3. Frozen pipes could burst, causing thousands of dollars in damage
  4. Freezing could disrupt your sewage system

Sewage is a place where you definitely don’t want frozen water. Experienced motorists will vouch that the dreaded “poopsicle” is a very real possibility. The poopsicle is a disgusting gremlin that lurks in frozen blackwater tanks. It’s the chupacabra for RV motorists.

If you’re going to be spending more than a few days in freezing temperatures, add RV antifreeze to the grey water and black water holding tanks. Pour 1-2 quarts of RV antifreeze down the sink drain and shower drain. Also pour 1-2 quarts down the toilet. As more water enters the holding tanks, the antifreeze will get diluted. You’ll have to add more antifreeze continuously throughout your camping trip.

If possible, don’t empty the tanks until you’re ready to leave. You don’t want excessively full tanks, but remember that a greater volume of liquid takes longer to freeze.

Tip #2: Insulate Pipes

Antifreeze will protect the holding tanks, but you’ll still be left with lots of pipes that are vulnerable to freezing. Insulate the pipes to keep them from freezing and bursting. You can wrap your pipes in either:

Both are effective and easy to apply.

Your most vulnerable pipes are the ones located on the bottom of your RV. These pipes are more susceptible to cold outdoor temperatures and icy wind. Place an RV skirt around the perimeter of your vehicle. An RV skirt provides insulation for the underside of your vehicle. To boost its effectiveness, pack snow against the bottom of the RV skirt. This creates an “igloo” effect that provides further insulation.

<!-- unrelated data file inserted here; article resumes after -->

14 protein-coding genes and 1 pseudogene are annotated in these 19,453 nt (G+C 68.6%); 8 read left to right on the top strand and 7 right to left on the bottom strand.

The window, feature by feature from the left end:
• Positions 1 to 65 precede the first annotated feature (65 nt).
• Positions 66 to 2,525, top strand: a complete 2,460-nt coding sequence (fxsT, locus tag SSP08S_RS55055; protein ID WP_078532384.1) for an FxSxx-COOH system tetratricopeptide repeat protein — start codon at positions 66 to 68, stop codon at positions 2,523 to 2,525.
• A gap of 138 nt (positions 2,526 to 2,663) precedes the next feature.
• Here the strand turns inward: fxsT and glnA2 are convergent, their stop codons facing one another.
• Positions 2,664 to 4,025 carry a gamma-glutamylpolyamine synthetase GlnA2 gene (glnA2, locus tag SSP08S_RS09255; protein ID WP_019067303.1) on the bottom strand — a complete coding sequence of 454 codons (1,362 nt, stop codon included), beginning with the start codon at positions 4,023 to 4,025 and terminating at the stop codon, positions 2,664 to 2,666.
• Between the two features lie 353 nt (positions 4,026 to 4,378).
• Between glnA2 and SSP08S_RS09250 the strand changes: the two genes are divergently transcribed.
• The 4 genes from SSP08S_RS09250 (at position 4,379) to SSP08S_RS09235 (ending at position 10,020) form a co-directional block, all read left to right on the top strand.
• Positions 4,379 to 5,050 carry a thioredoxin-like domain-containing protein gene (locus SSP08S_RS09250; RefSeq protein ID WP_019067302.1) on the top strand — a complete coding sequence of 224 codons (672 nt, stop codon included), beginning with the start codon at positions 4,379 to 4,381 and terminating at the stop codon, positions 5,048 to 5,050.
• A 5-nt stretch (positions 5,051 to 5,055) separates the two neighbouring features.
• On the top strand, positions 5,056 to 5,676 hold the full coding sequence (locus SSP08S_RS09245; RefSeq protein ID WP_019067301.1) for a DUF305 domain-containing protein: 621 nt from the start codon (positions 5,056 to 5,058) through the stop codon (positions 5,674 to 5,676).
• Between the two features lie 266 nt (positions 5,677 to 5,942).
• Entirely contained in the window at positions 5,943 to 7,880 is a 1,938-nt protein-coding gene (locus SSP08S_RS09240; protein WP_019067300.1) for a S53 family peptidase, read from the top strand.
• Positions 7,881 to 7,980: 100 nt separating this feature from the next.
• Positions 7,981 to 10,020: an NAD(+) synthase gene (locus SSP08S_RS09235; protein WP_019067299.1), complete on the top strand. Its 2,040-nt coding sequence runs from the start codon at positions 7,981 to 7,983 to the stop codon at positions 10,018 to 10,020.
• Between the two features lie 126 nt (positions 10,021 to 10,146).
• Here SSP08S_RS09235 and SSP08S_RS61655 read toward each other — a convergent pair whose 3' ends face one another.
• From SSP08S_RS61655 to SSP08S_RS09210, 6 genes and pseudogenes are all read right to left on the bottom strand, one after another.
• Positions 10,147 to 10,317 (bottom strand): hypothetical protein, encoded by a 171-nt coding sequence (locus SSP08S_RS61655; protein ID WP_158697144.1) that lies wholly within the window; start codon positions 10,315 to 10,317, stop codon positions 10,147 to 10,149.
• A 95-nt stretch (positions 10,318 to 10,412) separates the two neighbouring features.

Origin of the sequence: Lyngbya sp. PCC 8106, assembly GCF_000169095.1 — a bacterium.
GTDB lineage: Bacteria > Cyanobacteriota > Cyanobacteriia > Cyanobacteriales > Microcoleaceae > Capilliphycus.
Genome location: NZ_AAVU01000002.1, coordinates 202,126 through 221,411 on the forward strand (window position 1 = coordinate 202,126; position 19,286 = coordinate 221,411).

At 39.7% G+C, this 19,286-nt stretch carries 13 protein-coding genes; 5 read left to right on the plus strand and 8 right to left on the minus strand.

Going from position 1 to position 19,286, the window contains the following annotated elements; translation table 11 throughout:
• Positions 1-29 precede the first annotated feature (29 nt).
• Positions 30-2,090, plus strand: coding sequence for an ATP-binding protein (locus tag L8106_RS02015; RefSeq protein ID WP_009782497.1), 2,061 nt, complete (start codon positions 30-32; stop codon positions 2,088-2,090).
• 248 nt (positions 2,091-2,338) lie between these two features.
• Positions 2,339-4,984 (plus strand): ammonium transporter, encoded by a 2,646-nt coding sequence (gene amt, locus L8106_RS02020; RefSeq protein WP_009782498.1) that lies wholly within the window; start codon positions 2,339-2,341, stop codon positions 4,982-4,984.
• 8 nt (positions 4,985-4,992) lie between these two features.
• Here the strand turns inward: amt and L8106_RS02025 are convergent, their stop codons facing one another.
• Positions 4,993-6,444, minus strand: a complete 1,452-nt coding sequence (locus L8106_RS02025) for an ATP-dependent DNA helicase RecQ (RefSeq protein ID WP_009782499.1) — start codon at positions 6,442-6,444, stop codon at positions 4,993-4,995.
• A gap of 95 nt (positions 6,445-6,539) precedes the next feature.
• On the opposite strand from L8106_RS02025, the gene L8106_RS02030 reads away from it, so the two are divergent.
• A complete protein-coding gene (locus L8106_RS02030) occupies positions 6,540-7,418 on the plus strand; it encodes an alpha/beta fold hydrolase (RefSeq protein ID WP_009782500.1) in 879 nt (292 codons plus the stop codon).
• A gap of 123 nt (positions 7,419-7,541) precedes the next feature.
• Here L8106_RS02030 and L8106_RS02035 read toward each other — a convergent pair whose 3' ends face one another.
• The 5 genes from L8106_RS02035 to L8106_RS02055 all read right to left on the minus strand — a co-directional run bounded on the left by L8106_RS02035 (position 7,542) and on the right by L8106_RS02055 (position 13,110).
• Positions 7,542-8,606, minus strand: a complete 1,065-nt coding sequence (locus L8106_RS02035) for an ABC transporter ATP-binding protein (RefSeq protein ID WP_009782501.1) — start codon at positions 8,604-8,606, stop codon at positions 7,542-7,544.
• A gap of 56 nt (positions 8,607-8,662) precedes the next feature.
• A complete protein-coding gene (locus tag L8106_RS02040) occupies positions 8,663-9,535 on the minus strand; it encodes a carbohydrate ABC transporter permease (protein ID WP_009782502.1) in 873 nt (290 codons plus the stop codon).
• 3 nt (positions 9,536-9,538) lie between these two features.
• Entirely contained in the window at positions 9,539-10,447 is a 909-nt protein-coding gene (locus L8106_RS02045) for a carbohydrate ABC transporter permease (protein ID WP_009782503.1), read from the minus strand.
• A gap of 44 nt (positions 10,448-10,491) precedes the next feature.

Tip #3: Store Hoses in Warm Compartment

You must also insulate your sewage hose and fresh water hose. These hoses can freeze in extremely cold weather and burst. Then you’ll have no way to empty your black water tank or add water to your fresh water tank.

Some folks like to keep their sewage valves open the whole time they’re camping. You can’t do that during a winter camping trip because the hose, the valve, and the contents of the black water tank will freeze. Always close your valve when you’re done emptying the black water tank. When you’re not using them, store your sewage hose and fresh water hose in a heated compartment, and keep it sealed tight.

You can wrap each hose in pipe insulation or in heat tape while you’re using them outdoors.

Tip #4: Use Space Heaters and Heating Pads to Keep Holding Tanks Warm